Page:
Proper filtration is essential for maintaining water quality and creating a stable environment for your plants. Hang-on-the-back (HOB) filters work well for smaller tanks, and represent an economical and easy to maintain filtration option. I recommend the AquaClear HOB simply because it is easy to incorporate a multitude of filtration media, making proprietary filter cartridges unnecessary.

Canister filters offer better filtration capacity for medium or larger setups as they provide good filtration, run relatively silently, and offer the advantage of employing bulk filtration materials. In addition, depending on how the return is plumbed and oriented, canister filters can be operated in a way that minimizes surface agitation and gas exchange. This can be considered a plus in conditions where CO2 injection requires pinpoint precision, such as in cases of ultra-low alkalinity.

 In bigger aquariums, a sump-style filter with a wet-media bio-filter is an excellent choice, providing gas exchange while retaining CO2for your plants.

Adding Substrate and Décor

Choose a suitable substrate for your aquarium plants, such as fired clay or specialized aquarium-plant substrates that offer essential nutrients and root support. Enhance your aquascape with decorative elements like rocks, driftwood, and ornaments, creating an attractive environment while providing hiding spots for your fish.

If you’re using a standard gravel, the size of the individual gravel pieces should be as small as possible to allow the roots to hold tight to the substrate.

Avoid substrates that have an impact on water chemistries such as aragonite sand or crushed coral. Note that some substrates have crushed coral or aragonite mixed with traditional gravel for pH maintenance purposes. A well planned aquascape may have large tiers held in place by extensive rockwork. It is easiest to install much of this type of décor prior to the addition of water. You may even consider adding layers of specialized aquarium soil beneath the gravel, nutrient/fertilizer preparations, etc., before moving on to rockwork and/or driftwood features.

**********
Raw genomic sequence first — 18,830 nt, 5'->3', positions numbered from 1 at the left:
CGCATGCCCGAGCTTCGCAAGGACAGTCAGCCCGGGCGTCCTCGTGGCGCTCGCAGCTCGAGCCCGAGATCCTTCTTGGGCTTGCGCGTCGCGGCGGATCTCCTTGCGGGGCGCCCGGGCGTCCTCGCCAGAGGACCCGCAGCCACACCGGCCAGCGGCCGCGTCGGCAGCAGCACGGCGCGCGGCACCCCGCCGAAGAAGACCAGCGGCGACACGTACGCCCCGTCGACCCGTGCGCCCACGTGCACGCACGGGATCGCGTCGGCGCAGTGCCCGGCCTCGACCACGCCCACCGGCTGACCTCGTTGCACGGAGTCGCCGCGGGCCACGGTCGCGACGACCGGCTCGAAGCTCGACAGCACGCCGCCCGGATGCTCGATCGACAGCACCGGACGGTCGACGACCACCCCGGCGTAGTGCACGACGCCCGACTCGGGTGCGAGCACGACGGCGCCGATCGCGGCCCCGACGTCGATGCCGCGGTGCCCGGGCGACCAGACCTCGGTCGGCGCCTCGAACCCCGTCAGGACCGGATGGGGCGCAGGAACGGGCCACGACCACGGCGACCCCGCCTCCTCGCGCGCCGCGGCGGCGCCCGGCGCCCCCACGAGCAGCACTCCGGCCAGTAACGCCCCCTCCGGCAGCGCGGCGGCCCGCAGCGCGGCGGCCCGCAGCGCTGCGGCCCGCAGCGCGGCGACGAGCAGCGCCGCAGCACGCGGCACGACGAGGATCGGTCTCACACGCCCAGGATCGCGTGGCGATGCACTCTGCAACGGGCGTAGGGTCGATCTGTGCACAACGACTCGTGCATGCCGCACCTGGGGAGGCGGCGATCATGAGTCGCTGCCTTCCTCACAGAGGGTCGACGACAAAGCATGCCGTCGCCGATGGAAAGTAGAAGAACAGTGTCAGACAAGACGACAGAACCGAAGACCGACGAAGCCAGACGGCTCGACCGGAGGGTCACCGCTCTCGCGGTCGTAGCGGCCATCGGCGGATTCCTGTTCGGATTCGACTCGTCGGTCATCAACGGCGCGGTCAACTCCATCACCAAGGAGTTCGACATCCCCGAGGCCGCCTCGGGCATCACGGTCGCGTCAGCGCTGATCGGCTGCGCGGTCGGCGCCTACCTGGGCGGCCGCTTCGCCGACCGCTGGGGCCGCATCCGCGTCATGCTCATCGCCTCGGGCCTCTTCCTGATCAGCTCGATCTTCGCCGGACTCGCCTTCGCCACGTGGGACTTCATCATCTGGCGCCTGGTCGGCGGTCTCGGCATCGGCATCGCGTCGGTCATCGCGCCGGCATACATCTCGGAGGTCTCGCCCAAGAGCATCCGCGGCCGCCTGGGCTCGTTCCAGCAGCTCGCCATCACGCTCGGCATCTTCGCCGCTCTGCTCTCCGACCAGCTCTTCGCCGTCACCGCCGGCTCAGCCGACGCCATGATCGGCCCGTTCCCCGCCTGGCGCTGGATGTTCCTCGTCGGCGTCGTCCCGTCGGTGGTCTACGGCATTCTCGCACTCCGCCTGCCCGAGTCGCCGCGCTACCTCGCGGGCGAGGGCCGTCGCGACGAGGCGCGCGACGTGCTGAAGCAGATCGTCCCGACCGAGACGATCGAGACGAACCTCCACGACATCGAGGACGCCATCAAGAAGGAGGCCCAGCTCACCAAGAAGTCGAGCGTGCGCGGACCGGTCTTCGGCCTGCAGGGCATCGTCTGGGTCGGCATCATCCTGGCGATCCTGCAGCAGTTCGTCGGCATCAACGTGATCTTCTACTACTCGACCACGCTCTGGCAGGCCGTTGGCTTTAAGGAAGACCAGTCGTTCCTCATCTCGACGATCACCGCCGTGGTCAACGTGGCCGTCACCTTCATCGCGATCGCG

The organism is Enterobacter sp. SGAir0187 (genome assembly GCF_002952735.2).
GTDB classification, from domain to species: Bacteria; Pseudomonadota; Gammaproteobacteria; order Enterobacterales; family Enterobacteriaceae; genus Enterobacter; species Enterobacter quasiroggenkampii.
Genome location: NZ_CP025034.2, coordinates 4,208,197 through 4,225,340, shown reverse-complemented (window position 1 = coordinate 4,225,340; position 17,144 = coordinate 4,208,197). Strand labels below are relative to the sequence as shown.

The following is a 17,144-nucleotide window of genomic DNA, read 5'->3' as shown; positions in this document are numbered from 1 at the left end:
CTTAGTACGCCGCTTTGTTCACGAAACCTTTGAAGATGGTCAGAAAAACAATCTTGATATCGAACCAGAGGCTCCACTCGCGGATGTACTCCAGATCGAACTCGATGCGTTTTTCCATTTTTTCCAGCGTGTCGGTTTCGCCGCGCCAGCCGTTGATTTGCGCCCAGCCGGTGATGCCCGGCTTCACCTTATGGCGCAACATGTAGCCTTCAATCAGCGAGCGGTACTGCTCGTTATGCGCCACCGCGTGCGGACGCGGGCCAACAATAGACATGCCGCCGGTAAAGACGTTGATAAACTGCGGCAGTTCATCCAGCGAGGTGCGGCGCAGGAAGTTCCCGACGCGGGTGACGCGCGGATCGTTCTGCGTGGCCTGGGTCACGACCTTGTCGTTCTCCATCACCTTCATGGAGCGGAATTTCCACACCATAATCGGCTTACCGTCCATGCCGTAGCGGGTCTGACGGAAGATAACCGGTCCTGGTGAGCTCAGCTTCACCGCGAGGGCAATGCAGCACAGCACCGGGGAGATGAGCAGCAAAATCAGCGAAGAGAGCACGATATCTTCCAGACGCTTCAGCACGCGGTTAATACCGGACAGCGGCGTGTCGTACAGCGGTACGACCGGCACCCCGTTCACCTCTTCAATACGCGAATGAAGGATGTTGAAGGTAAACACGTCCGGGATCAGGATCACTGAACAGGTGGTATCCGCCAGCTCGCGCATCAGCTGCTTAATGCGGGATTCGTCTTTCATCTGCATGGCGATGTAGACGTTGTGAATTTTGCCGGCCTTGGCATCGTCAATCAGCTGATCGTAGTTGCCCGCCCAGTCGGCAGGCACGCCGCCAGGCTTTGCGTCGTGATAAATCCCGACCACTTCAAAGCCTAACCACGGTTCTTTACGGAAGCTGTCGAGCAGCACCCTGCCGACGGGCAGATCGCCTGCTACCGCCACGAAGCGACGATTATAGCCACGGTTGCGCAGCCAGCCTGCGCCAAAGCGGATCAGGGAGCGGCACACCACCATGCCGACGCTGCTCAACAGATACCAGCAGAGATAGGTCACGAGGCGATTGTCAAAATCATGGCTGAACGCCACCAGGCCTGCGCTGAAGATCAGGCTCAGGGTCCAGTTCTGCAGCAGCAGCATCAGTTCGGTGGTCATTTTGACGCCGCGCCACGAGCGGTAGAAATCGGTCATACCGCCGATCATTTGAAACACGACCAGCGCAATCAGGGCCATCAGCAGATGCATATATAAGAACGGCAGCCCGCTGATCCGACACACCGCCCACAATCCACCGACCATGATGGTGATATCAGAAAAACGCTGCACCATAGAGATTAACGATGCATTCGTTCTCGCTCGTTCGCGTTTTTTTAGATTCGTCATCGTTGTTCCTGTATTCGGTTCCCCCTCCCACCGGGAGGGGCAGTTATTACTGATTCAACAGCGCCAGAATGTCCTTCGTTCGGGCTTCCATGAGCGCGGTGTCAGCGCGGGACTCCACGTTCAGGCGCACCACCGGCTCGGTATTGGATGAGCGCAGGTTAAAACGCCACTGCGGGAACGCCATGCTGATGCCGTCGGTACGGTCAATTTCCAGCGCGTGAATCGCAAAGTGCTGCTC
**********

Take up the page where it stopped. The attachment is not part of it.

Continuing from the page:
Aquascaping Techniques

If you’ve already planned your aquascape you can actually begin planting before filling your aquarium with water as well. It is a good idea to add enough water to wet the substrate to prevent your plants from drying out and to gently mist plants with a spray bottle filled with reverse osmosis filtered water to prevent them from drying out. You can also cover plants with pieces of plastic bag, again to prevent them from drying out while you work on your aquascape.

Gently tuck plants into the substrate with your fingers, chopsticks, or a suitable aquascaping long-stem tweezers. A slight tug upward on the plant will help orient roots vertically, so initially tucking the plant a tad deeper will help in some instances.

Slowly fill the tank using a plastic bag or dish to control splashing and to prevent disruption to your carefully placed aquascape décor.


For most aquascape setups you will want to fill your tank using reverse osmosis (RO) filtered water. Reverse osmosis strips the water of most salts and minerals, leaving behind mostly pure water. Depending on your water source, it may also be prudent to run your RO water through a deionization resin to push water to an even higher purity.

You will want some measure of alkalinity in your system to help keep pH stable. Again, depending on the quality of your water source you may consider simply mixing your tap water with your RODI water. My well water, for example, is perfectly find for mixing. If, however, you have Minneapolis tap water, notorious for low hardness and high chloramines, its probably best to pursue a product that will reconstitute your water with the appropriate minerals and salts.